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Thank you for taking the time to visit us. Elohim created every person for a purpose. Understanding your purpose is the key to a happy, productive, and fruitful life that will bring you purpose, meaning and complete fulfillment in life.

Currently, Kingdom of God Fellowship also now the Way of Salvation Messianic Congregation (WOSMC) is a Global Digital Church and online Messianic community welcoming people from all across the globe from every walk of life.

Join our CONGREGATION services daily. Please read further for our service times and hours. Also, listen to our Worship Service.

God is doing amazing things and is on the move. Join us on this wonderful journey!

Dr. Rose White Brown, Messianic Pastor, 

Apostolic Overseer

Our Visitors and Guests


This is Your Year of Blessings!

Empowerment! Joy! Dancing!

Come and be a part of a ministry, church and organism where everyone matters. There is work to be done, so roll up your sleeves and lets be about the Father's business here on the earth.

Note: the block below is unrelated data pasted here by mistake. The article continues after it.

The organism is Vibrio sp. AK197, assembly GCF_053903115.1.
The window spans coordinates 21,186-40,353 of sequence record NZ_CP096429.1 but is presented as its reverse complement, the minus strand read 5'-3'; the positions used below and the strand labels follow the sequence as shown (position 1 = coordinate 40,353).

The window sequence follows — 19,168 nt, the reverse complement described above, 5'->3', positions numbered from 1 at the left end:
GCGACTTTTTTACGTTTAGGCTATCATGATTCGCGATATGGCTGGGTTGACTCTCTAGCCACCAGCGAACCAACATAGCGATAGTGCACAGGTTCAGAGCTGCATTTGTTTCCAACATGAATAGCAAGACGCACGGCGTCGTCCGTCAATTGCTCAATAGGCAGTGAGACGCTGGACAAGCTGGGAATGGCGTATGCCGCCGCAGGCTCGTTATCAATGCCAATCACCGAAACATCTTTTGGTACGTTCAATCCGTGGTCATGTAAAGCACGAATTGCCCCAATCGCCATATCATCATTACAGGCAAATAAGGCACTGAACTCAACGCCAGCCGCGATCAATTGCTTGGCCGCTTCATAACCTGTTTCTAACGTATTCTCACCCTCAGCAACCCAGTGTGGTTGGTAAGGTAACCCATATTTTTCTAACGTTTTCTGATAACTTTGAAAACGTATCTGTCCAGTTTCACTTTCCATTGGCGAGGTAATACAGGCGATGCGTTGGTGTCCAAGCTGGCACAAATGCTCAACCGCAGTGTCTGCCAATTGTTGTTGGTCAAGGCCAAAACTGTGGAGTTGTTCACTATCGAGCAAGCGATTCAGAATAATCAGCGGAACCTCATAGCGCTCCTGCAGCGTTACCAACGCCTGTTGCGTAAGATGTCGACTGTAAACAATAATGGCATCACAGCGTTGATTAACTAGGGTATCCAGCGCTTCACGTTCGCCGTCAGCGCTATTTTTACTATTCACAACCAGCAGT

Daily and Weekly Podcasts - Listen here on Spotify: 

Mon. Tue. Thur. Fri.

Morning Manna                           5:45 - 7:00 am



Coffee House                              5:45 - 7:00 am

Prophetic 'N Sight                        5:45 - 7:00 am (Every 1st Wednesday)

Leadership / Discipleship            7:00 - 8:00 pm



Sabbath Worship                        9:00 - 11:00 am


Dial: +1 (515) 604-9300 Access Code: 705275#   OR

**** Dial:  +1 (720) 820-1281 No Code Required***  OR


Out of the Country:  

Find your local number: 


Please press *6 to mute your line if joining after broadcasts have begun.


Playback: +1 (515) 604-9409

Enter reference number of recorded broadcast 


Join Online. Go to:

Click on:  "Join an online Meeting"

Enter Meeting ID:  kogfc


FOR ZOOM:  Email us for the Zoom link for some of our weekly services or special program.  These will be announced when held via Zoom.

What is a Messianic Jewish Congregation

A Messianic Jewish congregation is a congregation that meets on Shabbat (the seventh day of Sabbath) and is generally made up of Jewish followers of Yeshua as the Messiah. Messianic Jewish congregations are distinct from the traditional synagogue in that the congregation acknowledges Yeshua of Nazareth as the Messiah of the Jewish people and the Savior of mankind. Messianic Jewish Congregations are also distinct from the Church in that they are intended to enable and encourage Jewish followers of Yeshua to stay Jewish, meaning that Shabbat, the Jewish holidays, and life cycle observances are central in community life.

The Kingdom of God Fellowship "Church Without Walls" is also known as The Way of Salvation Messianic Congregation".

Is it proper to call someone “rabbi” in light of Matthew 23:8-10?